2:03 pm - Tuesday July 25, 2017

BREXIT – Views and suggestions from India Inc. : Survey by FICCI

http://ficci.in/Sedocument/20369/BREXIT-July-2016.PDF

July 2016

BREXIT – Views and suggestions from India Inc.

Content

Section 1: Survey Findings 1

Section 2: Impact on India’s Economy and on Indian Businesses 6

Section 3: Impact on the Education Sector 10

Section 4: Impact on Immigration 12

Annexure 14 Page | 1

BREXIT – Views and suggestions from India Inc.

Section 1: Survey Findings

The Brexit referendum on June 23, 2016 was an unprecedented global development. The United Kingdom (UK) voting for the ‘Leave’ from the European Union (EU) is expected to have considerable socio economic and political ramifications in the years ahead. The decision assumes greater significance in context of the changing global order which is moving towards greater multilateralism and where countries are striving to lower their boundaries.

According to preliminary estimates by Standard & Poor, Brexit is expected to shave off 100 bps from UK’s growth and about 50 bps from EU’s growth in 2017. Also, investment flows to the UK are likely to be affected over the near term as the decision is expected to cause skepticism among investors. Further, elections in France and Germany are due next year and the October constitutional referendum in Italy adds to existing uncertainty in the region. It is being anticipated that the real negotiations between the UK and EU might start by next year when there is greater clarity on the political front in the region.

While the impact of this historic move will take some time to unfold, FICCI conducted a quick survey to gauge the sentiment among the Indian companies having operations in or doing business with the UK. Some of the companies surveyed share deep trade and investment linkages with the UK. Responses were received from about 45 companies covering sectors such as education, information technology, tyres, pharmaceuticals, steel and steel products, automotive, textiles, apparel, financial services etc.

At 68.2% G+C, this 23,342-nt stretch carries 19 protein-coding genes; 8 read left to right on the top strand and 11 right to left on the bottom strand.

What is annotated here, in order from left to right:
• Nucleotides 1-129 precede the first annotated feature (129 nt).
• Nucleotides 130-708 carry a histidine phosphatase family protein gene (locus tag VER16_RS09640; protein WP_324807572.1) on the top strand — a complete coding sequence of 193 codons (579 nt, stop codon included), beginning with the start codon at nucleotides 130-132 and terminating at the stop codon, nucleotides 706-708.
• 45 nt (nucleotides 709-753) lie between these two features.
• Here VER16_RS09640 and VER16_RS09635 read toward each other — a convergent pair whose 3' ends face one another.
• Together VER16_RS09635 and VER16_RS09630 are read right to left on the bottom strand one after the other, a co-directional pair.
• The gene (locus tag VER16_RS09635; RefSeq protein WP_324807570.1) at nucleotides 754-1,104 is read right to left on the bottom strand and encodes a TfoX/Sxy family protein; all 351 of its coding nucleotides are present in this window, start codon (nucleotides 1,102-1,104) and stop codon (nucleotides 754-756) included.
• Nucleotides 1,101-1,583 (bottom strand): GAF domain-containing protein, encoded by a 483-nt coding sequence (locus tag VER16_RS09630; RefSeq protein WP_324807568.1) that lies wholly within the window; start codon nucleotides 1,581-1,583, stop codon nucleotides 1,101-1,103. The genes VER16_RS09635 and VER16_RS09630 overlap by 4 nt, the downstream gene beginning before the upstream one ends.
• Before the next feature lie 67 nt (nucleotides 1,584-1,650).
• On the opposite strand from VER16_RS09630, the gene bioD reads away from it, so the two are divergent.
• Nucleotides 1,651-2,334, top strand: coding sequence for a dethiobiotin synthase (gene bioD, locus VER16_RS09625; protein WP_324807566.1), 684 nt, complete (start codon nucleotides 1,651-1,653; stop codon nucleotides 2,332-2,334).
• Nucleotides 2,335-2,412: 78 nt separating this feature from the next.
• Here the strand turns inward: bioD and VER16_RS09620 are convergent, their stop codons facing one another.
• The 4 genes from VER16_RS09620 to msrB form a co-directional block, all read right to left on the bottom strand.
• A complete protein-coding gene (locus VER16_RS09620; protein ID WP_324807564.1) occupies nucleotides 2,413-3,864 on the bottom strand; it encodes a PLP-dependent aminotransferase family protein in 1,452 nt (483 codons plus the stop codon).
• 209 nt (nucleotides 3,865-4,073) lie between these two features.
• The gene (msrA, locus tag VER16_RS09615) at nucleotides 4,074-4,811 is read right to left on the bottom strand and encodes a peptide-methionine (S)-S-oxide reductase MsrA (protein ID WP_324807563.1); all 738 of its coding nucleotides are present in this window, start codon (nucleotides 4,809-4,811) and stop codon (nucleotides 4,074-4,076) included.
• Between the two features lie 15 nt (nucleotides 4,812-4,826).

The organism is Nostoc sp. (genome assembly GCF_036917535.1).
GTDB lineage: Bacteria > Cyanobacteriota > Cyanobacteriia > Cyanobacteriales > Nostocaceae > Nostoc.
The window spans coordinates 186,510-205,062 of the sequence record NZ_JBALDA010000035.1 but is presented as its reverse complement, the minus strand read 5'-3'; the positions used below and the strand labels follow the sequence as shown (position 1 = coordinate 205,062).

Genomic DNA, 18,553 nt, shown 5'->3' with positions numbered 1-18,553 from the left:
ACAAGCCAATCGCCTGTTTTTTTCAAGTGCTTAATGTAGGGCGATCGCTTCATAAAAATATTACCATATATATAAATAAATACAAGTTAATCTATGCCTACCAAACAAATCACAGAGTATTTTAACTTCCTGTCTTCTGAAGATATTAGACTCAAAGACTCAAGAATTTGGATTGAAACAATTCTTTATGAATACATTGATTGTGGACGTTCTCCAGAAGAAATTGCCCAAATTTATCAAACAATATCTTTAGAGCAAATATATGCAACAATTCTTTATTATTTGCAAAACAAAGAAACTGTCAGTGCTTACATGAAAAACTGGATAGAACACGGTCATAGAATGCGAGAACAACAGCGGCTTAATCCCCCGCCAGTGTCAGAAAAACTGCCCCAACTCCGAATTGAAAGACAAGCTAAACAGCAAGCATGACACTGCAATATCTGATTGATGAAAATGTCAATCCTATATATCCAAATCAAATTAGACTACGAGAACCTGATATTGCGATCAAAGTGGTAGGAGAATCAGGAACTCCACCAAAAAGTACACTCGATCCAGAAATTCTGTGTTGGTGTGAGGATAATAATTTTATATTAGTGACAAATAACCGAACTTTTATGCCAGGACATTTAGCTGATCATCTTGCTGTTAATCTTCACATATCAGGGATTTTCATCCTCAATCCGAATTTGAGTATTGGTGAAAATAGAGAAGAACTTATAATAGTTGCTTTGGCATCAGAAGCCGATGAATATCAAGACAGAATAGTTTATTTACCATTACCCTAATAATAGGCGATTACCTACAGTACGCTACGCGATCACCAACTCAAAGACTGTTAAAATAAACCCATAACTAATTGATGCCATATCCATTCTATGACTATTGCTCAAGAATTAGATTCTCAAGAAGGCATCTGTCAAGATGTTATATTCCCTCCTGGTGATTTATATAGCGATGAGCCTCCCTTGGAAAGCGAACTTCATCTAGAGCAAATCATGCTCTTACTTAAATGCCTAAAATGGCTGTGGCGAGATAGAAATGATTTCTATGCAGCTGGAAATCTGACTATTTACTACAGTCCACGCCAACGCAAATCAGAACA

Highlights of the Survey

The respondents were of the view that it is too soon to assess the impact of Brexit on the global economy and India. There will be more clarity once the actual policy response from United Kingdom and the European Union is spelled out. Things can be positive if the situation is managed well by both the European Union and the United Kingdom. Nonetheless, some frictional issues that would come with the transition cannot be ruled out.

Global Economic Situation: The respondents felt that the overall economic situation would remain difficult for the next two to three years. The global recovery remains frail and the Brexit move is detrimental to the overall health of the global economy. The exit from the European Union has increased the risk of United Kingdom falling into a recession.

Impact on Investments in the UK: United Kingdom has been the gateway to Europe and the survey participants felt that UK’s position as a major investment hub will get impacted over the near term. The increase in uncertainty post Brexit will impact the confidence level of potential investors wanting to invest in the UK.

Impact on British Pound: The investors have been pulling money out of the UK and this may exert a further downward pressure on the Pound. The survey respondents based out of the UK anticipated an increase in operational costs over the near term due to this pressure on the Pound Sterling.

Page | 2

BREXIT – Views and suggestions from India Inc.

% of respondents indicating investments in the UK

% of respondents exporting to the UK

50%

54%

21%

25%

% of respondents indicating investments from the UK

% of respondents importing from the UK